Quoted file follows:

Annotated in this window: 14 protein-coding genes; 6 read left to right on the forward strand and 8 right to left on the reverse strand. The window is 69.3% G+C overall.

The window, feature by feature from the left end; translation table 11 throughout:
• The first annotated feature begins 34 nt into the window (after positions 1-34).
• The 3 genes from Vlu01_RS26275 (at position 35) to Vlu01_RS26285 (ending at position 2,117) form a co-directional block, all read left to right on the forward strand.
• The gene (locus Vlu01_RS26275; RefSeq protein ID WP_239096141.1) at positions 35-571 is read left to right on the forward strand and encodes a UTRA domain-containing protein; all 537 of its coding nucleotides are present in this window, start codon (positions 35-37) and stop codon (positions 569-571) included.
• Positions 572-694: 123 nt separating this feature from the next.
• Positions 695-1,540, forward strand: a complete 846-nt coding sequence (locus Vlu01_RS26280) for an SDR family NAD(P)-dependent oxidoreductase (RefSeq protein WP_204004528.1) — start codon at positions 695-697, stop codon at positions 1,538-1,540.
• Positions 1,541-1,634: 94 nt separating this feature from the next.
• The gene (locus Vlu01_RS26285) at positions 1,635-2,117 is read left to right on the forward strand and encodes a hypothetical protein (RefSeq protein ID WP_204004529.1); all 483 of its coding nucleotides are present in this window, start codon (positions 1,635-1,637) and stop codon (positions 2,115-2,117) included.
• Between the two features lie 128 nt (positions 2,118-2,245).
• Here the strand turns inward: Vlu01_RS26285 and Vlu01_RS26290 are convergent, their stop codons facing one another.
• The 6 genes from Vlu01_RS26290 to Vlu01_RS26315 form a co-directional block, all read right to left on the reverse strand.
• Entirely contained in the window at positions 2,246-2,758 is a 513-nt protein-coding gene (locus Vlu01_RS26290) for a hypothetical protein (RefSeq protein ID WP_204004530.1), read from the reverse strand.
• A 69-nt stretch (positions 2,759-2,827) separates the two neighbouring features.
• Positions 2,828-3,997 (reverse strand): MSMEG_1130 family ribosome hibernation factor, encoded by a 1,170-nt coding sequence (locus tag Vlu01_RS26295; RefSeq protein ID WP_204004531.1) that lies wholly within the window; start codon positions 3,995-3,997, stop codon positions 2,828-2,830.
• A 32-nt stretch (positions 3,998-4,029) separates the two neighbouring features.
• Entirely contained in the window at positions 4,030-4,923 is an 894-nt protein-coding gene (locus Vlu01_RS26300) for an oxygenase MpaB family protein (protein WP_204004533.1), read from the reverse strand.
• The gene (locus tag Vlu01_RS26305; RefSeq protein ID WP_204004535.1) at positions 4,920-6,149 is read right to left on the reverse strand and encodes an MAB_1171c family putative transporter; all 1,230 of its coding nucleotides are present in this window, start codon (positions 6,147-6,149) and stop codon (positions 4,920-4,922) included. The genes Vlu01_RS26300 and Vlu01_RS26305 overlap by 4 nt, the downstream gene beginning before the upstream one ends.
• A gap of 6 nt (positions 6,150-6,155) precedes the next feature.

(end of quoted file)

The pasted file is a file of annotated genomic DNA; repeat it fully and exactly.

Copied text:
Annotated in this window: 14 protein-coding genes; 6 read left to right on the forward strand and 8 right to left on the reverse strand. The window is 69.3% G+C overall.

The window, feature by feature from the left end; translation table 11 throughout:
• The first annotated feature begins 34 nt into the window (after positions 1-34).
• The 3 genes from Vlu01_RS26275 (at position 35) to Vlu01_RS26285 (ending at position 2,117) form a co-directional block, all read left to right on the forward strand.
• The gene (locus Vlu01_RS26275; RefSeq protein ID WP_239096141.1) at positions 35-571 is read left to right on the forward strand and encodes a UTRA domain-containing protein; all 537 of its coding nucleotides are present in this window, start codon (positions 35-37) and stop codon (positions 569-571) included.
• Positions 572-694: 123 nt separating this feature from the next.
• Positions 695-1,540, forward strand: a complete 846-nt coding sequence (locus Vlu01_RS26280) for an SDR family NAD(P)-dependent oxidoreductase (RefSeq protein WP_204004528.1) — start codon at positions 695-697, stop codon at positions 1,538-1,540.
• Positions 1,541-1,634: 94 nt separating this feature from the next.
• The gene (locus Vlu01_RS26285) at positions 1,635-2,117 is read left to right on the forward strand and encodes a hypothetical protein (RefSeq protein ID WP_204004529.1); all 483 of its coding nucleotides are present in this window, start codon (positions 1,635-1,637) and stop codon (positions 2,115-2,117) included.
• Between the two features lie 128 nt (positions 2,118-2,245).
• Here the strand turns inward: Vlu01_RS26285 and Vlu01_RS26290 are convergent, their stop codons facing one another.
• The 6 genes from Vlu01_RS26290 to Vlu01_RS26315 form a co-directional block, all read right to left on the reverse strand.
• Entirely contained in the window at positions 2,246-2,758 is a 513-nt protein-coding gene (locus Vlu01_RS26290) for a hypothetical protein (RefSeq protein ID WP_204004530.1), read from the reverse strand.
• A 69-nt stretch (positions 2,759-2,827) separates the two neighbouring features.
• Positions 2,828-3,997 (reverse strand): MSMEG_1130 family ribosome hibernation factor, encoded by a 1,170-nt coding sequence (locus tag Vlu01_RS26295; RefSeq protein ID WP_204004531.1) that lies wholly within the window; start codon positions 3,995-3,997, stop codon positions 2,828-2,830.
• A 32-nt stretch (positions 3,998-4,029) separates the two neighbouring features.
• Entirely contained in the window at positions 4,030-4,923 is an 894-nt protein-coding gene (locus Vlu01_RS26300) for an oxygenase MpaB family protein (protein WP_204004533.1), read from the reverse strand.
• The gene (locus tag Vlu01_RS26305; RefSeq protein ID WP_204004535.1) at positions 4,920-6,149 is read right to left on the reverse strand and encodes an MAB_1171c family putative transporter; all 1,230 of its coding nucleotides are present in this window, start codon (positions 6,147-6,149) and stop codon (positions 4,920-4,922) included. The genes Vlu01_RS26300 and Vlu01_RS26305 overlap by 4 nt, the downstream gene beginning before the upstream one ends.
• A gap of 6 nt (positions 6,150-6,155) precedes the next feature.